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Anonymous wrote on Tue, Oct 5, 2004 03:28 AM UTC:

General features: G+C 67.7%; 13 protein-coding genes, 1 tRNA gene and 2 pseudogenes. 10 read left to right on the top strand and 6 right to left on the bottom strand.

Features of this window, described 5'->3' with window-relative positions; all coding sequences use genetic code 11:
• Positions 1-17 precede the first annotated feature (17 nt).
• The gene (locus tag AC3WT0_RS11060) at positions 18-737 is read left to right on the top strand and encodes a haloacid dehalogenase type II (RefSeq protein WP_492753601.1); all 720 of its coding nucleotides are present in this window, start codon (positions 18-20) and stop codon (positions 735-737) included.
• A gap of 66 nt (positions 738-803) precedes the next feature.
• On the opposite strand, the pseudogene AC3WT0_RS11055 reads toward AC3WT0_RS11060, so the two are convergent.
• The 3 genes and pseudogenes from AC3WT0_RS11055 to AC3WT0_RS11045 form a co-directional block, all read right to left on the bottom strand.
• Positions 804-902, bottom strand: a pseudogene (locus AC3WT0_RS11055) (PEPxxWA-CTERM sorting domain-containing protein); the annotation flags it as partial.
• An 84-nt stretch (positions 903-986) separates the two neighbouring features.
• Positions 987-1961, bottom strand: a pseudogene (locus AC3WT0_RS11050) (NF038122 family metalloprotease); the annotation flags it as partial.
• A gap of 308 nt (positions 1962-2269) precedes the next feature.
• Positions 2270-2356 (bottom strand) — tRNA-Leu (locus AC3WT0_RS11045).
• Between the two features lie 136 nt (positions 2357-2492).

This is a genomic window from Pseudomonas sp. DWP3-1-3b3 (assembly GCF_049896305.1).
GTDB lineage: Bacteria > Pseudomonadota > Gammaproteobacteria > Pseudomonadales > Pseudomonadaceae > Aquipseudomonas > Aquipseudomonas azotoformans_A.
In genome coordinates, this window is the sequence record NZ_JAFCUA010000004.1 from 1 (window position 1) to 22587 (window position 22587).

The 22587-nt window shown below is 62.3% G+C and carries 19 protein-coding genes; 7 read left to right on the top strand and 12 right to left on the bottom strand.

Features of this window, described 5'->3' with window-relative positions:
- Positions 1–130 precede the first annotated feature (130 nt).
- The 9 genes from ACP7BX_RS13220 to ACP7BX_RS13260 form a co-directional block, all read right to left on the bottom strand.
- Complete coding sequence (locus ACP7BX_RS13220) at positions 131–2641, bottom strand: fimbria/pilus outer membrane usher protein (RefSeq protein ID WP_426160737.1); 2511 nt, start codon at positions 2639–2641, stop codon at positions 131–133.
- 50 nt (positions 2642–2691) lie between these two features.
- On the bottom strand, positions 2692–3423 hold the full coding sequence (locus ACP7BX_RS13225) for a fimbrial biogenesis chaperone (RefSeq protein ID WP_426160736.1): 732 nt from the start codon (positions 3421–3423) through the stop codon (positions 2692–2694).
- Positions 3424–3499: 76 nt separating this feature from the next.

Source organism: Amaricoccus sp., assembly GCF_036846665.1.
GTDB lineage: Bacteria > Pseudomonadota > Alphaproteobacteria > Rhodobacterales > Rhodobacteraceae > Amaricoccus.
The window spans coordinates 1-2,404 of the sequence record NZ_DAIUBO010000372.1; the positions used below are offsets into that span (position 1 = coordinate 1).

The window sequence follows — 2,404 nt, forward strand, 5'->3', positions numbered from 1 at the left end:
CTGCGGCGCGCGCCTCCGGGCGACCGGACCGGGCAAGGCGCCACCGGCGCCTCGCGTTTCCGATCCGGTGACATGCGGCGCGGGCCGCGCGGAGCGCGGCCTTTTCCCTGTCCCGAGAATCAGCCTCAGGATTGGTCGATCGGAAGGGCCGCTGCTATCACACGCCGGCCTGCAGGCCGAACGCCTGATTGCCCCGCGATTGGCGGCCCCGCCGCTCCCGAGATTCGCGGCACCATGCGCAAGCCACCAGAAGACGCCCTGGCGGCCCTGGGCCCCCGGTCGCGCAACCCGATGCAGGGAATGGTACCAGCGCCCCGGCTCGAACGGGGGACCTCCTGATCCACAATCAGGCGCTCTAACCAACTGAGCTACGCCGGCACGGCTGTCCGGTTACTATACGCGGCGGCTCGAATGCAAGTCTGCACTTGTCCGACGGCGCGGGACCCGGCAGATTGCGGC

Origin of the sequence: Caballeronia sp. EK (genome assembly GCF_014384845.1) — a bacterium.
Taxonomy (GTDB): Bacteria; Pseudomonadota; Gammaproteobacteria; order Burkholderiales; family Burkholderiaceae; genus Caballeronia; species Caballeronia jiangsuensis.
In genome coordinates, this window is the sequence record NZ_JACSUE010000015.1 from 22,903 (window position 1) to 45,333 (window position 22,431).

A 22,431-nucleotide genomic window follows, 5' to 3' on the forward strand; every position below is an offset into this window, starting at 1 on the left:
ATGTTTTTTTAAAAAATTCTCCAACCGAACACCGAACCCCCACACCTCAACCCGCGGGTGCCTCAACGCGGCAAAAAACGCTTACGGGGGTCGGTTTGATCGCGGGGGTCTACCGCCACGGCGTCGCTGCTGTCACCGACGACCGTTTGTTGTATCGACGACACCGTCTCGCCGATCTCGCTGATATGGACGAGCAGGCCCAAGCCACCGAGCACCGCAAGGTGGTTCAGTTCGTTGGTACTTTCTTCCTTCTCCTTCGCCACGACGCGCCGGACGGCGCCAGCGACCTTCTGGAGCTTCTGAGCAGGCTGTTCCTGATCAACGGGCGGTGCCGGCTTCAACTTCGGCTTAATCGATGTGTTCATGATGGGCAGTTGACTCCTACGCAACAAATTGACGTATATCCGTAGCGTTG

<P>Hi Fergus, I guess this is the line you are refering to: 'Extended Chess aims at being a logical evolution to the game of chess and the innovations follow a logical way within the same idea of movement of traditional chess.'</P> <P>The concept of evolution in the game I'm refering to is that of making a change in the movement of the pieces but following the idea of its ancestors. Say a bishop, in extended chess bishops still move in diagonal but they have changed or evolutioned and now can also make turns. So for example, a bishop can now rebound in an edge or made a zig-zag move. Same with knights, they move like traditional knights but have the option of an extra move. Tough maybe youll be surpraised to know that the original idea was to give the knight a 3-leap move. In tests I realized that the 2-leap move was already complex and that the possibilities that brings are interesting enough.</P> <P>And pawns the same they are like a dynamic army being able to attack or retreat at will.</P> <P>Still, as I stated in my last post, I consider almost many of the variants an evolution of the game of chess, so its not in a sense of a right and only way to play a modified game of chess.</P> <P>From my point of view this variation can be considered by the moment as an amusing one to play for the wide possibilities that appear in every game, and if this variation has the deepness and coherent structure to remain a serious game is something that must be seen only after many games of playing it under a critical eye.</P> <P>You must see the short tale I wrote in schemingmind (the link is at the very end of the 2 games) to see what Im refering as an amusing variation, for I guess the history more or less identifies itself with it.</P>

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